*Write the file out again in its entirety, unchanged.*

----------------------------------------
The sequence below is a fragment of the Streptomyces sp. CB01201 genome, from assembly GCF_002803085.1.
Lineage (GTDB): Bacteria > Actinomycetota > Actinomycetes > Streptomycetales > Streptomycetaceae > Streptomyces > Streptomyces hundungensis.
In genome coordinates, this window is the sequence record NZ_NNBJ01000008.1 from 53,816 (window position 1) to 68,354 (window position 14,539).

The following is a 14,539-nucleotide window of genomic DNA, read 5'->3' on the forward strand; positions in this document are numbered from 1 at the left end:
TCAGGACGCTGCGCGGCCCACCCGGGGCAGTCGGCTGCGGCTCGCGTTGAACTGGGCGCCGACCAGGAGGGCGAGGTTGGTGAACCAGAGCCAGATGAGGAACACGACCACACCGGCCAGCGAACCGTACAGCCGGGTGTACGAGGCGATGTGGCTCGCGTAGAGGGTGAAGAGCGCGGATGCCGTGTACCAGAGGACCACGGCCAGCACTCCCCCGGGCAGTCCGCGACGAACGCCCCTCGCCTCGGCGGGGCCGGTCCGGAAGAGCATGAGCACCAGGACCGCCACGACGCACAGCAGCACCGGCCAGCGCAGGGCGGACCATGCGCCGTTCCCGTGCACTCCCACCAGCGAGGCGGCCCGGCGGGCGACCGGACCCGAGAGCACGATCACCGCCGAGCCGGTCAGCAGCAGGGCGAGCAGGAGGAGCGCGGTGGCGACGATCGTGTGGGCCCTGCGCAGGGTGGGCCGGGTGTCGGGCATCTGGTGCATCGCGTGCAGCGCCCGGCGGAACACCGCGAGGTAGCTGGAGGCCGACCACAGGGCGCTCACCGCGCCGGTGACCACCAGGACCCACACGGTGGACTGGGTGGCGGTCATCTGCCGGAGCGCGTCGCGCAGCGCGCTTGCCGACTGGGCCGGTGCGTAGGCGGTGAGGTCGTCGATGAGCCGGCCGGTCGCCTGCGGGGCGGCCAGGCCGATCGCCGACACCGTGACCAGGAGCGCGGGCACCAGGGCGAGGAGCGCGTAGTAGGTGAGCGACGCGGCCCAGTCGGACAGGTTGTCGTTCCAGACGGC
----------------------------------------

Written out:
The sequence below is a fragment of the Streptomyces sp. CB01201 genome, from assembly GCF_002803085.1.
Lineage (GTDB): Bacteria > Actinomycetota > Actinomycetes > Streptomycetales > Streptomycetaceae > Streptomyces > Streptomyces hundungensis.
In genome coordinates, this window is the sequence record NZ_NNBJ01000008.1 from 53,816 (window position 1) to 68,354 (window position 14,539).

The following is a 14,539-nucleotide window of genomic DNA, read 5'->3' on the forward strand; positions in this document are numbered from 1 at the left end:
TCAGGACGCTGCGCGGCCCACCCGGGGCAGTCGGCTGCGGCTCGCGTTGAACTGGGCGCCGACCAGGAGGGCGAGGTTGGTGAACCAGAGCCAGATGAGGAACACGACCACACCGGCCAGCGAACCGTACAGCCGGGTGTACGAGGCGATGTGGCTCGCGTAGAGGGTGAAGAGCGCGGATGCCGTGTACCAGAGGACCACGGCCAGCACTCCCCCGGGCAGTCCGCGACGAACGCCCCTCGCCTCGGCGGGGCCGGTCCGGAAGAGCATGAGCACCAGGACCGCCACGACGCACAGCAGCACCGGCCAGCGCAGGGCGGACCATGCGCCGTTCCCGTGCACTCCCACCAGCGAGGCGGCCCGGCGGGCGACCGGACCCGAGAGCACGATCACCGCCGAGCCGGTCAGCAGCAGGGCGAGCAGGAGGAGCGCGGTGGCGACGATCGTGTGGGCCCTGCGCAGGGTGGGCCGGGTGTCGGGCATCTGGTGCATCGCGTGCAGCGCCCGGCGGAACACCGCGAGGTAGCTGGAGGCCGACCACAGGGCGCTCACCGCGCCGGTGACCACCAGGACCCACACGGTGGACTGGGTGGCGGTCATCTGCCGGAGCGCGTCGCGCAGCGCGCTTGCCGACTGGGCCGGTGCGTAGGCGGTGAGGTCGTCGATGAGCCGGCCGGTCGCCTGCGGGGCGGCCAGGCCGATCGCCGACACCGTGACCAGGAGCGCGGGCACCAGGGCGAGGAGCGCGTAGTAGGTGAGCGACGCGGCCCAGTCGGACAGGTTGTCGTTCCAGACGGC